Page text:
8-foot king cobra escapes: King Cobra Orlando

Published: September 3, 2015

8-foot king cobra escapes: King Cobra Orlando, A king cobra has reportedly escaped from its owner in the Orlando area, according to the Florida Fish and Wildlife Conservation Commission.

The escaped king cobra was reported Wednesday by its owner, who is a licensed and bonded to care for exotic animals, but the snake actually went missing Tuesday, officials said.

The privately owned, non-native, venomous snake was reported to have escaped from its cage at a home at 4858 North Apopka Vineland Road in Orlando.

“It wasn’t deliberately let out from what we can see. Looks like it escaped its cage it was in,” said Capt. Chris Roszkowiak of the Florida Fish and Wildlife Conservation Commission.

The snake is approximately 8 feet and is green and yellow. A permit is required to possess a king cobra and owners are required to report escaped animals immediately.

The owner, Mike Kennedy, is an exotic animal dealer and star of the Discovery Channel reality show “Airplane Repo.” Officials said he could face criminal penalties for not telling authorities about the escape immediately.

Officials believe the snake is likely to stay close to home in a densely wooded area.

Clarcona Elementary School, which is a half-mile from the house, took extra precautions because of the snake threat.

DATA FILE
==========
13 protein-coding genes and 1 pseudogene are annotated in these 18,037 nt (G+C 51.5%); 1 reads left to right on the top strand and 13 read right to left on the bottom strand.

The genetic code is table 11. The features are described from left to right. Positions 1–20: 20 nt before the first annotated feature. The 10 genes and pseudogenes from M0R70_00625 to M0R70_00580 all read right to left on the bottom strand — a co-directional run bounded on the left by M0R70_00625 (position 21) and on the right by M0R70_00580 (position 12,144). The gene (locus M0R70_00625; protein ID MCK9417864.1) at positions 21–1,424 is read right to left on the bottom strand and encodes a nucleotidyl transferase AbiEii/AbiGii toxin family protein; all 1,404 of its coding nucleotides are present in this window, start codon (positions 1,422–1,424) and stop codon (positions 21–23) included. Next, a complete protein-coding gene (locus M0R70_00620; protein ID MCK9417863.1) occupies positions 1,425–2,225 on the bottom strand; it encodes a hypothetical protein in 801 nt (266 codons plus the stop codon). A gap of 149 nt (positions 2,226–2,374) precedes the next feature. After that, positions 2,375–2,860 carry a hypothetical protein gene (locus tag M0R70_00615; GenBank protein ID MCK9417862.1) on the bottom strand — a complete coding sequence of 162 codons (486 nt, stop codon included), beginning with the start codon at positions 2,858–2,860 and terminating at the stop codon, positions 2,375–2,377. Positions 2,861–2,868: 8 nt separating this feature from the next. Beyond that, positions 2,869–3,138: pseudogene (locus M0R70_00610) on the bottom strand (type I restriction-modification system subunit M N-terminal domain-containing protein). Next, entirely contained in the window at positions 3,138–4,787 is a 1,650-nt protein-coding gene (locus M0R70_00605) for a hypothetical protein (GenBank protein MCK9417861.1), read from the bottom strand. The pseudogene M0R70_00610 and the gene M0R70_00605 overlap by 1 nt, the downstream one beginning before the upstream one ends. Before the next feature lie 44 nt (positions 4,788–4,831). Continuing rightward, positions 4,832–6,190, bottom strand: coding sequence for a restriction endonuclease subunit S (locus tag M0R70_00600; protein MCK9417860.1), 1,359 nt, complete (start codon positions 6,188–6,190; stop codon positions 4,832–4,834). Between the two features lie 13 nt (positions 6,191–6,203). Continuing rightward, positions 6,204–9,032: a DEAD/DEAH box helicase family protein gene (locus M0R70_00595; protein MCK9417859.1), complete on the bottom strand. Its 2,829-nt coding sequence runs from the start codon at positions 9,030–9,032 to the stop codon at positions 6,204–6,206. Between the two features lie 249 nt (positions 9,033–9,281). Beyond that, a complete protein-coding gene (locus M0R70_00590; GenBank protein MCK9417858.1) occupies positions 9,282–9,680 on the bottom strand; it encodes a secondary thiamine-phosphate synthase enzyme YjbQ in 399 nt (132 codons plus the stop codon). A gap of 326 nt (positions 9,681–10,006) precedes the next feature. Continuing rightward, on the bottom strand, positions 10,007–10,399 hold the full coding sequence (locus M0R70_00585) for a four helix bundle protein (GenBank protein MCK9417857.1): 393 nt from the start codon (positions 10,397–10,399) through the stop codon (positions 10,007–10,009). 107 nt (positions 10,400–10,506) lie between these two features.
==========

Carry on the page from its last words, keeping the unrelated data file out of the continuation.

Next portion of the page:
“We are moving all outside activities, including P.E. and recess, inside. And we will be relocating our portable classrooms into the main building,” Clarcona Elementary School Principal Robert Strenth said in a voice message to parents.

An Orange County Public Schools representative said Clarcona Elementary School was the only school affected by the snake search.

Parents and neighbors are especially wary.

“They need to do something about these types of animals around the schools,” said parent LeRoy Bell. “It’s troubling. If I (didn’t have) to pick my son up today, I was going to come down and get him anyway.”

Bell said sex predators have to be a certain distance from schools, so should dangerous animals.

“I’m going to go load my guns. Well, they’re already loaded, but I’m going to have them ready for sure. I mean, that thing’s big enough to take you down for sure,” said James McLeod, who lives nearby.

Officials said Kennedy is a licensed and professional snake hunter, but neighbors said more regulations need to be put in place when it comes to keeping dangerous animals as pets.

“No snakes in the home, period. Snakes belong in the snakes’ environment and leave them there,” neighbor John Roberts said.

FWC officers and staff are actively searching the area for the snake. If members of the public come across this snake, it is advised that they do not handle it and instead report the sighting to the FWC’s Wildlife Alert Hotline at 888-404-FWCC (888-404-3922).


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